100 children and counting, Cottage Grove couple awarded for 35 years of foster parenting
It wasn't a life Cottage Grove resident Scott Elliott ever envisioned for himself.
With a college degree in business administration, fostering at-risk, mentally unstable and abandoned youths was not on his agenda. However, Scott and his wife Karen were recently honored for providing 35 years of foster care to more than 100 children and teenagers.
It takes a unique type of person to become a foster parent. Karen Elliott can attest to that. With a background in psychology and child development, mentoring the younger generation was a passion of hers. But for Scott, that passion came after struggling to find a career in business.
"I was looking for jobs right out of college and ended up working at the (Amherst H.) Wilder Foundation in St. Paul," he said. "It was a social services agency and residential treatment program for kids ages five to 14 years old. I was responsible for about seven to eight kids at a time."
In the late 1970s, Scott, with no previous child care history prior to working at the Wilder Foundation, thought about becoming a temporary foster parent.
"If I can handle a group of emotionally disturbed kids, handling one or two should be a piece of cake," Scott said. "It was not a piece of cake. The dynamics were different because you are changing to more of a home setting."
In 1977, Scott began working at St. Joseph's Home for Children in Minneapolis and met Karen, who was working as support staff. Their passion for helping children ignited a connection and the two married in the late 1980s.
"I knew he was involved in foster care long before we married," Karen said. "Foster care for him was almost a natural extension of his job (at St. Joseph's)."
Scott would go on to pursue two master's degrees, one in secondary education and a second in elementary counseling. Despite having a knack for business, Scott said he had found his true calling.
'Yes, it's worth it'
For the Elliott's three biological children, growing up with kids running in and out of the home was a unique experience, especially for the couple's eldest daughter, Becky. The 22-year-old spends most of her time creating art, reading fantasy novels, and spoiling her pets, but said having parents who are involved in foster care was and, at times still is, an adjustment.
"It just depends on the kid," she admitted. "I enjoy the little kids who come stay with us. I generally get along with them better."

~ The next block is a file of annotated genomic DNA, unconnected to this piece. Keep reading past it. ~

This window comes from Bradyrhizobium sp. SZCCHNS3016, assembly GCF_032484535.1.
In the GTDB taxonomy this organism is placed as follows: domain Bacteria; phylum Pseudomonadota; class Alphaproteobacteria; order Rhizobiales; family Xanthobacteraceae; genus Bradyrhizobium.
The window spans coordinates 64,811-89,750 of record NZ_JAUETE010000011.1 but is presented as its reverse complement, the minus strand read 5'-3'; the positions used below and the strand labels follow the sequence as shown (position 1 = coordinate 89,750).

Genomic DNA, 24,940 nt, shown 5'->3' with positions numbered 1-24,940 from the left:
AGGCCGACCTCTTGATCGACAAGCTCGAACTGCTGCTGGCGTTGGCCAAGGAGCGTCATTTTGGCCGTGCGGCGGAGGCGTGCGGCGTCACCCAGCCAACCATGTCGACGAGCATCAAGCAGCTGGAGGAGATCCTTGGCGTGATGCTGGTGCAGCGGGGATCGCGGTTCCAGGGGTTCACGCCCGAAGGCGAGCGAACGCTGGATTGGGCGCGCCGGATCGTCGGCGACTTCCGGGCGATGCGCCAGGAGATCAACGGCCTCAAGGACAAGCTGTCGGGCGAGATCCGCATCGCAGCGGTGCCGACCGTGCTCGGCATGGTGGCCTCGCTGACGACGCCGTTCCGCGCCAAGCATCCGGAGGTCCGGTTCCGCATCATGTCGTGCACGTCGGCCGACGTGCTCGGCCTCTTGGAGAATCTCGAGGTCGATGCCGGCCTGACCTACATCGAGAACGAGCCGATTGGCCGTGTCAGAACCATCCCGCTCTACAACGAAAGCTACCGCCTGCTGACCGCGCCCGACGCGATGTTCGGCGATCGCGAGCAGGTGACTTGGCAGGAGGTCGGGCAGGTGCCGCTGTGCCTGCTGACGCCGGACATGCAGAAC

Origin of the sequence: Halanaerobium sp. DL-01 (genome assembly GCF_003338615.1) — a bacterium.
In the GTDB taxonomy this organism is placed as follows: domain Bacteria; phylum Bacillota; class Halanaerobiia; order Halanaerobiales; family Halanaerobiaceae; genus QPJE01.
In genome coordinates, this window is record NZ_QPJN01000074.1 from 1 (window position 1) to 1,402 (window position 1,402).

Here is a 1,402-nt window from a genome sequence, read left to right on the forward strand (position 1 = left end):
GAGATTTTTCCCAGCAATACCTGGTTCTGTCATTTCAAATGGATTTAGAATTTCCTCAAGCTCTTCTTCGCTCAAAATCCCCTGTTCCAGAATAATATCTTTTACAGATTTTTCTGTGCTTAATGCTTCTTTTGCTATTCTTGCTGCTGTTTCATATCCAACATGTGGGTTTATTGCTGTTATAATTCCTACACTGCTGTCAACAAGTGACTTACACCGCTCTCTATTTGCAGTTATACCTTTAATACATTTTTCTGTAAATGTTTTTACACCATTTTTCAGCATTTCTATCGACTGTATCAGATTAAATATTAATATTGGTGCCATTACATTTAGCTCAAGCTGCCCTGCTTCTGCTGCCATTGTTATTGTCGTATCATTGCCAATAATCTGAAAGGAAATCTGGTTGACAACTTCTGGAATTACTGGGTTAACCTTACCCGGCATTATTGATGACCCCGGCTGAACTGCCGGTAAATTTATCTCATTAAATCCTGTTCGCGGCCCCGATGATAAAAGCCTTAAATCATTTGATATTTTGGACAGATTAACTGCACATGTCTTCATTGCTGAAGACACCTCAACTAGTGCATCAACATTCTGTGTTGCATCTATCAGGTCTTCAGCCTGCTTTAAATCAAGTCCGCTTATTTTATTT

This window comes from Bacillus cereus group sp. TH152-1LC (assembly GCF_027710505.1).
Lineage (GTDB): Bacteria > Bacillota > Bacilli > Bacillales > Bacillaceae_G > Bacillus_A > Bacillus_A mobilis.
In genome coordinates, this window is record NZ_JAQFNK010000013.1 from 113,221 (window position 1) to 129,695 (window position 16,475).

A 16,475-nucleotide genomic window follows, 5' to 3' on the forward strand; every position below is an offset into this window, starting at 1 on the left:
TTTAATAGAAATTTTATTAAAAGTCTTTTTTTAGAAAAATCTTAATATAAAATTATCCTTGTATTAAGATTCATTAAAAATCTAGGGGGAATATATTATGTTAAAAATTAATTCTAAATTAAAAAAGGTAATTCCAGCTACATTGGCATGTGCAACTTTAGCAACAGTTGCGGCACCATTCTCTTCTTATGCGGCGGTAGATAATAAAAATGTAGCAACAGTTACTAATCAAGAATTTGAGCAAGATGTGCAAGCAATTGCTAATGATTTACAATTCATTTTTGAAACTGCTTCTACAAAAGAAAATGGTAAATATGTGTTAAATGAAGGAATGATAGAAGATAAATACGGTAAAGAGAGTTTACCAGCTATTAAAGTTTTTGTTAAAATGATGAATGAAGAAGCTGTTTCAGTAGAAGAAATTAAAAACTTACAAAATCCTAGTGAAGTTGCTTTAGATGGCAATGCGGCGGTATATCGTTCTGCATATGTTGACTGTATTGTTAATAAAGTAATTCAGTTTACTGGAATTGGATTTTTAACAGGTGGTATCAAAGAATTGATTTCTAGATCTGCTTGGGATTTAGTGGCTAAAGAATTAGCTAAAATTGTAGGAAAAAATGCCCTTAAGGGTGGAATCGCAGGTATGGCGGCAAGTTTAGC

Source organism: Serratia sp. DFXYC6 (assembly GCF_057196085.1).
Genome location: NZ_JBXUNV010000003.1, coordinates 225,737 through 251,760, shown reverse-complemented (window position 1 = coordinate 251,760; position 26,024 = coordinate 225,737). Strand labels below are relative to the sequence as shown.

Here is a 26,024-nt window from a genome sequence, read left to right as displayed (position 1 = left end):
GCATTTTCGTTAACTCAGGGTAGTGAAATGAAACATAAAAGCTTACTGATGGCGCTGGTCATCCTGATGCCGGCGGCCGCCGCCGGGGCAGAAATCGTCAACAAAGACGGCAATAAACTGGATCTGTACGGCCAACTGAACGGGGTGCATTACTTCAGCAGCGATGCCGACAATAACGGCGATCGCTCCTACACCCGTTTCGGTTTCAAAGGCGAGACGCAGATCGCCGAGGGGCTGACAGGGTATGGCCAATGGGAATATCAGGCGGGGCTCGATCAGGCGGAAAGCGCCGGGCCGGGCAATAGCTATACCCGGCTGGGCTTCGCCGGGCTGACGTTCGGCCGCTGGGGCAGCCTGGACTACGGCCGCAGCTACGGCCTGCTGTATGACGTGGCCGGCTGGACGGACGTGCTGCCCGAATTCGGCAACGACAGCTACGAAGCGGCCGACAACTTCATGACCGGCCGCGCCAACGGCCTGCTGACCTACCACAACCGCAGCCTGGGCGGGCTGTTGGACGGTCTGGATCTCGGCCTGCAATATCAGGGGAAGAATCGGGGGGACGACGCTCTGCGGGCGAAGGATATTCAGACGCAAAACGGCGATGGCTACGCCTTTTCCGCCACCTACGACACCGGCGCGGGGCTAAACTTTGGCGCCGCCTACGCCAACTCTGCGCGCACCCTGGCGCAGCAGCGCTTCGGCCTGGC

The Elliotts are currently fostering one child but said at the height of their caring, seven youths were living in their home, including their three biological children.
"We have our arguments and disagreements," Scott said. "That comes with any family because we are a family. And it's important to make these kids feel like they are part of a family. The kids need to feel that there is a commitment there and know that we actually care about them. Because they can tell a fake right away."
The Elliott's were reminded of this recently when a former foster child, who was 14 when he entered their home, reconnected with them. The man, now in his 40s, is married with children.
"He just called last week to check in and say hello," Karen said. "It's nice to keep in contact like that. You don't really know the impact that you're having on these kids. But you hope that you're making a positive impact on their life. You have to always think positively."
The Elliotts said thinking positively doesn't always come easy, especially when the foster child is dealing with extraordinary circumstances, such as emotional or mental episodes. Having teenagers throughout the years who have come from dysfunctional backgrounds, Scott said it's all about figuring out their needs. While the family has dealt with its fair share of arguments and intense episodes, Karen said they are few and far between."There are times when we look at each other and say 'Can we just stop? I need 15 minutes,'" she admitted. "But then we look back at all the times when the kids would come home from school and do their homework or jump up and help with chores and all the times we went on picnics and family vacations. So yes, it's worth it."
Now enjoying retired life, Scott said he feels younger than ever, especially fostering a young child who is active and fun-loving. The couple regularly attend support groups for foster parents where they exchange tips and ideas to creating a more comfortable atmosphere for those who come stay for brief periods of time.
As one of a handful of couples foster parenting in south Washington County, Scott said there is a need for more, both in the county and throughout the state.
"There is a need in all different aspects from infants through high school kids," he explained. "Even after 18 years old. There is a need for foster parents for transitional care and emergency placement, a need for caregivers for teenage boys and girls, even pregnant women. There is a need across the board."
Suzanne Pollack, resource unit supervisor for Washington County Community Services echoed Scott, saying there is also a need for foster parents to sibling groups and respite, or short-term, care for youth with mental health issues.
"If you can change just one person's life and help them become a productive, healthy adult, especially if they are coming from an extremely dysfunctional background then I think you should do so," Karen said.
"It's a rewarding experience for not only yourself, but it's beneficial for those involved," Scott said of being a foster parent. "In life, there are many choices and you hope to pick the right branch. And, I think I've picked the right one."
For more information about foster services in south Washington County or to become a foster parent, visit the Washington County Community Service website at